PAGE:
Sign In
  • UD Search
Toggle Navigation

Open the Navigation Management window, which can be used to view the full current branch of the menu tree, and edit it.

CONNECT
  • Facebook

MITRA Forum Question Details

Image Picker for Section 0

 ForumQuestion

  • How long should we wait before painting on top of a painting in progressApproveRejectUn-ApproveSubscribeUn-Unsubscribe
    Question asked 2016-12-18 02:22:48 ... Most recent comment 2016-12-18 11:22:00
    Oil Paint
    Question
    How can we best paint slowly to get a good structure in the painting? Meaning indirect painting such as subsequent corrections, revising the design, altering a colour,  glazing, scumbling (when you want the lower layer to be firm enough not to lift but you want to do it as soon as possible) or adding finishing details in fatter paint?

    Beyond starting with thin fast drying pigments or fast dry modified matte paints and observing critical pigment volume or fat. Beyond that, we mix different pigments with different drying times and change our minds. Which pigments are notorious for moving more as they dry? As a general guide for an average situation (knowing there are multiple variables including pigments and additions, weather and ground) how long is too short? eg skinned over paint that's still wet below shouldn't be painted over as it's still in it's active phase of weight gain and loss as it dries (is this typically 3-4 weeks for a thinnish, moderate drying time pigment in linseed oil with no driers or alkyds added?) How long should we wait before painting on top of a painting in progress? thank you
Answers and Comments
  • EditDeleteModerator AnswerUnfortunately the best way to tackle this question is to approach things on a case by case basis. For example, giving a blanket answer here would not be helpful as it would not necessarily apply to another artist's working technique. If you have a painting that you are working on and would like advice relating to that particular piece we can do our best to help answer the "when is it ok to begin revising" question. Other than that there are simply too many variables (some of which you have listed above) to be able to give a definitive timeline that would apply to every single combination of support, size, ground, paint, pigment, and possibly varnish that may be present. In general, the "fingernail test" is probably a reasonable approach to determine when one may or may not be able to begin adding subsequent paint layers, that is if your fingernail leaves an impression after gently pressing into a moderately thick paint it is probably too soon to begin re-working the composition. But again this is not always a foolproof method.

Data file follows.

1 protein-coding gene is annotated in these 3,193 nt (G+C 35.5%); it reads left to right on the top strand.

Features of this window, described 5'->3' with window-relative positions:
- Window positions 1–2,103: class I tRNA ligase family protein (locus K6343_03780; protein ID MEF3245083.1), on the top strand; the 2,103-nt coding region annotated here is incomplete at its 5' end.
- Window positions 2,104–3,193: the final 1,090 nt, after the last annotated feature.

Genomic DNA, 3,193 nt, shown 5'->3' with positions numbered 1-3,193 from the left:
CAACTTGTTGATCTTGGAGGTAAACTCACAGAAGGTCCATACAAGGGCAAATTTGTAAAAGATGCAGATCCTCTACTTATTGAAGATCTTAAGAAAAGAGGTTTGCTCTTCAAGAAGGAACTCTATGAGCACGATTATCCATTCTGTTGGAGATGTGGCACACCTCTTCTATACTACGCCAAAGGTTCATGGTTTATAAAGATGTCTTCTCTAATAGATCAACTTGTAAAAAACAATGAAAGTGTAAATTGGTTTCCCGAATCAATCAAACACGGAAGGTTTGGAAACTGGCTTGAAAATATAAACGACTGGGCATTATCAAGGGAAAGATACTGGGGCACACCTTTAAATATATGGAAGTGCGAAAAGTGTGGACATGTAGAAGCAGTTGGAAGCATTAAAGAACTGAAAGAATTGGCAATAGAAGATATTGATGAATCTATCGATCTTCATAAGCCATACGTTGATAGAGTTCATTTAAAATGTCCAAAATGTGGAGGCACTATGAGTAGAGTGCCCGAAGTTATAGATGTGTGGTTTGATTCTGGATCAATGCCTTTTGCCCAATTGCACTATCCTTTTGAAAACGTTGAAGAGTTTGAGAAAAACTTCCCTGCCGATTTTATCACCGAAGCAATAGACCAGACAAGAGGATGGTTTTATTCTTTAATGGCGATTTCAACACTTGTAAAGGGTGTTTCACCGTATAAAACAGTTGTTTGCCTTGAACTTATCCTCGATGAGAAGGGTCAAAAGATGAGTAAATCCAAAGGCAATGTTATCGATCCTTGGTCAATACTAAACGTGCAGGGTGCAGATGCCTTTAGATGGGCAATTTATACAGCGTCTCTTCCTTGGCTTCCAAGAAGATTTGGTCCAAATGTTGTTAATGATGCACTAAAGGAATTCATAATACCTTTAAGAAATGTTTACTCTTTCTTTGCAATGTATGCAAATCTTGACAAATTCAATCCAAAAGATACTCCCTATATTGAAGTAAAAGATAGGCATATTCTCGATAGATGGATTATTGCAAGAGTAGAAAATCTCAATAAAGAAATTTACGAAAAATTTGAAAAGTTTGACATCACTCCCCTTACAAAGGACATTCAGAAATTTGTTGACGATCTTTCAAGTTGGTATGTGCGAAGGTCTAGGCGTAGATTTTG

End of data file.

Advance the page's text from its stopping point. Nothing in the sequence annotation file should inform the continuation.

Kristin deGhetaldi (CAS)
    2016-12-18 13:45:17
  • ApproveRejectUn-ApproveUser CommentIt's a question for general ongoing painting practice everyday
    2016-12-20 02:21:42
  • EditDeleteModerator AnswerSure...but even still given all of the factors that may or may not play a factor it is impossible to create a set of hard and fast rules but it IS possible to offers suggestions on a case by case basis. As for your question about which pigments are notorious for moving more as they dry there are some that should be avoided in lower layers....red lakes for example can be very slow drying but then again so can carbon black, the latter being a common pigment used in underpainting in some instances. While it is not advisable one can certainly use these pigments in underlayers...what we would suggest doing to combat potential issues is to do what you stated above....apply the paint relatively thinly or use faster drying mediums (alkyds). Again if there is a particular pigment/medium combination you are worried about we can certainly try to tackle that issue.
    Kristin deGhetaldi (CAS)
    2016-12-20 04:37:03
  • ApproveRejectUn-ApproveUser CommentIn the de Mayerne manuscript, it was reported that in the Gentileschi studio, "Amber Oil of Venice" was added to white passages in the initial layers to prevent lifting, to reduce staining from subsequent layering, and to preserve luminosity of the underpainting. It's not known what exactly was in this "Amber Oil" but many have assumed it was a cooked oil varnish with fossil or semi-fossil natural resins. Alkyd mediums deliver many of these benefits- quick initial drying, solvent resistance and less staining of light colors in layered techniques. I recommend experimenting with some of the excellent alkyd mediums available until you find something you like. As the Moderator points out also, the addition of alkyd will significantly help manage variations in drying behavior between pigments, so you can hopefully feel a little more at ease with your materials. Matthew Kinsey, Utrecht Art Supplies
    2016-12-20 16:44:59
Page Settings and MetaData:
(Not Shown on the Page)
Page Settings
question
No
MetaData for Search Engine Optimization
MITRA Forum Question Details
restricted
This page cannot be accessed until you accept the Terms of Use, which can be found here.
Please note that this Terms of Use system uses cookies. If you have cookies disabled you will not be able to accept the agreement. If you delete our cookies you will need to re-accept the Terms of Use.
  • The Department of Art Conservation
  • 303 Old College
  • University of Delaware
  • Newark, DE 19716, USA
  • Phone: 302-831-3489
  • art-conservation@udel.edu